“It was wonderful to meet all those who attended the Wild Women of Reclamation (WWR) 9th annual gathering on June 6, 2023, at the 40th Annual American Society for Reclamation Sciences (ASRS) meeting in Boise, ID. As always, we got an early start on the day with our morning meeting and women in all stages of their careers gathered to have breakfast, enjoy a presentation by Dr. Janise Bauman and create networking and mentoring opportunities. We also had a great experience sharing and a few offered some highlights and laughs from the prior year. We thank everyone who participated, brought a friend, or encouraged attendance. From the photo above, you will see the wide participation and we are thankful for our new photographer, Kelsea Green, but we also missed having our past ASRS Executive Director, Dr. Robert Darmody, doing the photography honors with his wife, Susan. Thank you to Robert and Susan for your assistance with WWR in the past!
The goal of the gathering is comradery, networking, and to discuss common experiences, unique as women, in the pursuit of improving reclamation. With the expansion of ASRS’s reclamation reach beyond mining and the size of the ASRS annual meeting, WWR is another tool we can use to empower women to have confidence in our abilities to advance our careers in reclamation science, mentor the future generation of professionals, and to improve the lives of everyone through our interactions. While a number of books and podcasts are available on this topic, see for example, the podcast, How to get more women in science, with Athene Donald (nature.com), WWR is a forum that offers women another opportunity to make new connections.
It is often easier in a smaller setting, such as WWR, to meet new people, which we hope leads to feeling less isolated at the ASRS meeting, especially if you are a new member or do not have a large network. These new connections may allow you to enjoy the conference even more as it expands the number of people you know and talk to more easily about presentations, products, methods, all while learning more about each other. It is these new connections that can become friendships which often add to our reasons to attend the annual ASRS meetings year after year. Therefore, we encourage you to continue to maintain a connection with a mentor or peer you may have met this year.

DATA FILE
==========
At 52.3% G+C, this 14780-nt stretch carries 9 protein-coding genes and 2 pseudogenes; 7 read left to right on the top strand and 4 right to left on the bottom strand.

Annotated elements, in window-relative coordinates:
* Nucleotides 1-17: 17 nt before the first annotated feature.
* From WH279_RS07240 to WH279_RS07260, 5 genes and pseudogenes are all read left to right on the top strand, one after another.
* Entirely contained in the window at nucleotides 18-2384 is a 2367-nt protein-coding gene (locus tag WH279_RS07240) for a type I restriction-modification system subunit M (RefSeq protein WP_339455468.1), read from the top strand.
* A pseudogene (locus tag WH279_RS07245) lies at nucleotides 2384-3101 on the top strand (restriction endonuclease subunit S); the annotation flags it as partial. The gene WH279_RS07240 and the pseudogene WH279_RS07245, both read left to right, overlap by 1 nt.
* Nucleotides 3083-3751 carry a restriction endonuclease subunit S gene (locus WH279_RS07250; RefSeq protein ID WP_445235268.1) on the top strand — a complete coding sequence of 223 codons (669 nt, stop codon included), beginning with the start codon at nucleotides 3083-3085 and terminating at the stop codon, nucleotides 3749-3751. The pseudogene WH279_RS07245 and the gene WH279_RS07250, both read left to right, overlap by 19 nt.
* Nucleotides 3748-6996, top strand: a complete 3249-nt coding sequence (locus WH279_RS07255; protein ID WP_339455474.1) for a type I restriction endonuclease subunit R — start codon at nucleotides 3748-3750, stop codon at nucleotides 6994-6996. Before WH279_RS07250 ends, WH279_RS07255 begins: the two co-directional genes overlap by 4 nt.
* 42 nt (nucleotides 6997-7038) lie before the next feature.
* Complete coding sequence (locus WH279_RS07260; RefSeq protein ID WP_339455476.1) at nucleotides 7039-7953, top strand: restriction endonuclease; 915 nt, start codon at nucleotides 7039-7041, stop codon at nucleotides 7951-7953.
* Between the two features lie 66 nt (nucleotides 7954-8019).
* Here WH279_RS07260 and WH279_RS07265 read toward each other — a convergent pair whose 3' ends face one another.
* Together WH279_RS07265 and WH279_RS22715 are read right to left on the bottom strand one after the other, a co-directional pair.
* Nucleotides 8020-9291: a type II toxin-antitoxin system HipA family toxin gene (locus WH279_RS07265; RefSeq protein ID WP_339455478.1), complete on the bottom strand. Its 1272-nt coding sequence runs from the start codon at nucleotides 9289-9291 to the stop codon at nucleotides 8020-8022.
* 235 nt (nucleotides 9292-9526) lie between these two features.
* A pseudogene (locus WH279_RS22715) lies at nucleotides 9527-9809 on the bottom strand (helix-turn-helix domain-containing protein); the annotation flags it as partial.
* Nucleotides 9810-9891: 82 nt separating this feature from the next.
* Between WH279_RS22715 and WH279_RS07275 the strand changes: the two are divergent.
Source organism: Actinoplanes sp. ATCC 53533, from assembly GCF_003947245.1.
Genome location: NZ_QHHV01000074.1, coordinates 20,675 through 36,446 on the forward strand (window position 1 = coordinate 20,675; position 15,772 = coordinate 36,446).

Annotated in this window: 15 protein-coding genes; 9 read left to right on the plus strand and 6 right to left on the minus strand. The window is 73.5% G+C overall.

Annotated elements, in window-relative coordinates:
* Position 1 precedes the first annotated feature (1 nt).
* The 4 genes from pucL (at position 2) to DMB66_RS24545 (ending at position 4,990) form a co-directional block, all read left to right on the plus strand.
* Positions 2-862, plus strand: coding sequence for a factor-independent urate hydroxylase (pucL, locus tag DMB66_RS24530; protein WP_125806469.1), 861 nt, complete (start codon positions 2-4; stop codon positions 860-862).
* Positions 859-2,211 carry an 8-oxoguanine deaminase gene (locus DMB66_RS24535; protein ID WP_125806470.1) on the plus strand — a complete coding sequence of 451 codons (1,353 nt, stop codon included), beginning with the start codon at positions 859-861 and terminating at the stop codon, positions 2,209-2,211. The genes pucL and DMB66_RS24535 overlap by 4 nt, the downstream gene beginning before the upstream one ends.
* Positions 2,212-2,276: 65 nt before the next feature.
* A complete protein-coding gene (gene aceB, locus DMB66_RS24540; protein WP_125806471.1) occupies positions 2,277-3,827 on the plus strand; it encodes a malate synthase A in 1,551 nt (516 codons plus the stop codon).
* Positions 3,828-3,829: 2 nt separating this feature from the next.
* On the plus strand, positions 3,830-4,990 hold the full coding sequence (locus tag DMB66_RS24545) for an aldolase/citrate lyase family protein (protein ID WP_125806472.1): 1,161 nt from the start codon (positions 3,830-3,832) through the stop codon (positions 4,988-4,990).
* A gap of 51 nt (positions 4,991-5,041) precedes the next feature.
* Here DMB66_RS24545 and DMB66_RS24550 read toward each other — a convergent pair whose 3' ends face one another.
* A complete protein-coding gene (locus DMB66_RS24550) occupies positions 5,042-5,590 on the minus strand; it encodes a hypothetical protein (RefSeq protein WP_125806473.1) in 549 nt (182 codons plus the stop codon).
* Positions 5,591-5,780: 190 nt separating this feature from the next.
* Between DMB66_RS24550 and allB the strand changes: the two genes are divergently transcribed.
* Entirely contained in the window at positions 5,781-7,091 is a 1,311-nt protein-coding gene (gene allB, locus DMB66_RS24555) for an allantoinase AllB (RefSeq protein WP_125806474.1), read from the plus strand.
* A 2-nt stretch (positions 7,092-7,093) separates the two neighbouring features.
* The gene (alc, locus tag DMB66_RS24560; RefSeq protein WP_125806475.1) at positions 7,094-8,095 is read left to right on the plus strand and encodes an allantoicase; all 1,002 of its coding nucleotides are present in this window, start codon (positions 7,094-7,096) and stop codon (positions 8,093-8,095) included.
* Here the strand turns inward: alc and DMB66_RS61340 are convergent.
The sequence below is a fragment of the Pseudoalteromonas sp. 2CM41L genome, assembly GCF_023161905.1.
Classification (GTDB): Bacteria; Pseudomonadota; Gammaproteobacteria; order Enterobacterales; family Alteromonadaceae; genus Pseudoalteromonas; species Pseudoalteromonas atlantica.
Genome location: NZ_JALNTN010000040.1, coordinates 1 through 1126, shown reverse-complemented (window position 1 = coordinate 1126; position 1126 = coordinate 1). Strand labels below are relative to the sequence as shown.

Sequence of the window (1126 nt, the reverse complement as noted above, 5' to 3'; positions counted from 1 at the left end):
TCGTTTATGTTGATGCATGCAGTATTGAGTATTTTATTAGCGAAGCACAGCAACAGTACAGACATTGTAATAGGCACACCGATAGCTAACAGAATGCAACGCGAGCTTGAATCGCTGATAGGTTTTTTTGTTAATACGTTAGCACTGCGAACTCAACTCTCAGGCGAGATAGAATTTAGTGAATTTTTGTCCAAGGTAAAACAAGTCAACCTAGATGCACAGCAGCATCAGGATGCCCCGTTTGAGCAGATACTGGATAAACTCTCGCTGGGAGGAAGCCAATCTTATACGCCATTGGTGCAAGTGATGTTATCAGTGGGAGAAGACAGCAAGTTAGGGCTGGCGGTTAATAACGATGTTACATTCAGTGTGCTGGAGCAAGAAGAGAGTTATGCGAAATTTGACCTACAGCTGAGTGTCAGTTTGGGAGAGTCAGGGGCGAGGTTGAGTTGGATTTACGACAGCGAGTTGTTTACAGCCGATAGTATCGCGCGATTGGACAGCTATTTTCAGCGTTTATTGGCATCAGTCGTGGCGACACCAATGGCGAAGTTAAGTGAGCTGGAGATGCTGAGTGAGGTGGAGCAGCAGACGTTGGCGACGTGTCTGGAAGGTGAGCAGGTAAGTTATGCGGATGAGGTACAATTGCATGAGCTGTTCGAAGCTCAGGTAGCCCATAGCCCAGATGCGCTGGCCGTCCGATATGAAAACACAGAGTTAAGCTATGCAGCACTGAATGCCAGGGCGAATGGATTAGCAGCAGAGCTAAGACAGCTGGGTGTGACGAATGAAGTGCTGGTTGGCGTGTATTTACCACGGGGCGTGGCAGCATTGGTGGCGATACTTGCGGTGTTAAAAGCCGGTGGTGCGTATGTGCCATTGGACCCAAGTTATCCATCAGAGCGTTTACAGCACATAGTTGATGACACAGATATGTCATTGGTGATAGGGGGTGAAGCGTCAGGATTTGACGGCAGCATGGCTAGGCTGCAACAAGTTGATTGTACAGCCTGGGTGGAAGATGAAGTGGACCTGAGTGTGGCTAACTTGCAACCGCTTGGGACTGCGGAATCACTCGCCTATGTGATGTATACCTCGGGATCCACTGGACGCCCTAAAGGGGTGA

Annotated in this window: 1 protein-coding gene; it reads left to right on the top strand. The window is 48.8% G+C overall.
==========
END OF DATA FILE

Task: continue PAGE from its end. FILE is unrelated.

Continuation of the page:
Getting past why we meet, it is important to also recognize what we learned during our time together. Dr. Janise Bauman highlighted her experiences, challenges, early role models and how those role models helped enrich her work. She discussed her early days when she loved working with plants in any capacity from retail nursery to landscaping, to her BS degree which led her towards being a horticulturalist, then a landscaper designer. During her graduate degrees (MS from WVU and PhD from Miami Univ), she began to understand the complex role of fungi in forests and various ecosystems, and it was the Cedar-apple rust (Gymnosporangium juniperi-virginianae) fungi which provided her with her “ah-hah” moment that led her down her complex research path. As an engaging speaker, she discussed the limited number of women in this professional field in the 1970s, but how those women used team efforts to expand knowledge of specific fungi and especially those related to the chestnut blight. As in so many systems involving ecological disasters, nature is in equilibrium with many species until new pathogens (or species) are introduced which have no natural predators or controls. Janise’s research couples field methods with molecular techniques to better understand vegetation establishment, plant interactions, and system recovery in disturbed soils. She discussed belowground interactions of beneficial fungi during restoration, impact of invasive species on plant-fungal mutualisms, and plant pathology within forest restoration. As with many in the field of reclamation, her credentials and research foci only touch the surface of her career.
And she taught us life lessons she has learned from fungi (which could apply to any of us):
1) Make your presence known, 2) Create dynamic equilibriums, 3) Form mutualistic symbioses, and 4) Clean up after yourself!
Thank you, Janise, for sharing your pathways and life lessons with us.
Also, when discussing women who have become incredible in their field and who have assisted others moving forward with their careers, we thank Dr. Jennifer Franklin, as she prepares to chair and host the 41st Annual ASRS meeting in Knoxville, TN in 2024. If you are interested in working with the conference, please let her know. Jennifer may be reached at firstname.lastname@example.org.
We hope that those who made new connections at the meeting will continue those connections throughout the year. I’d like to thank my co-organizers/co-chairs of WWR, Michele Coleman, Rachel Hohn, Brenda Schladweiler and if any of us can assist you, please let us know.”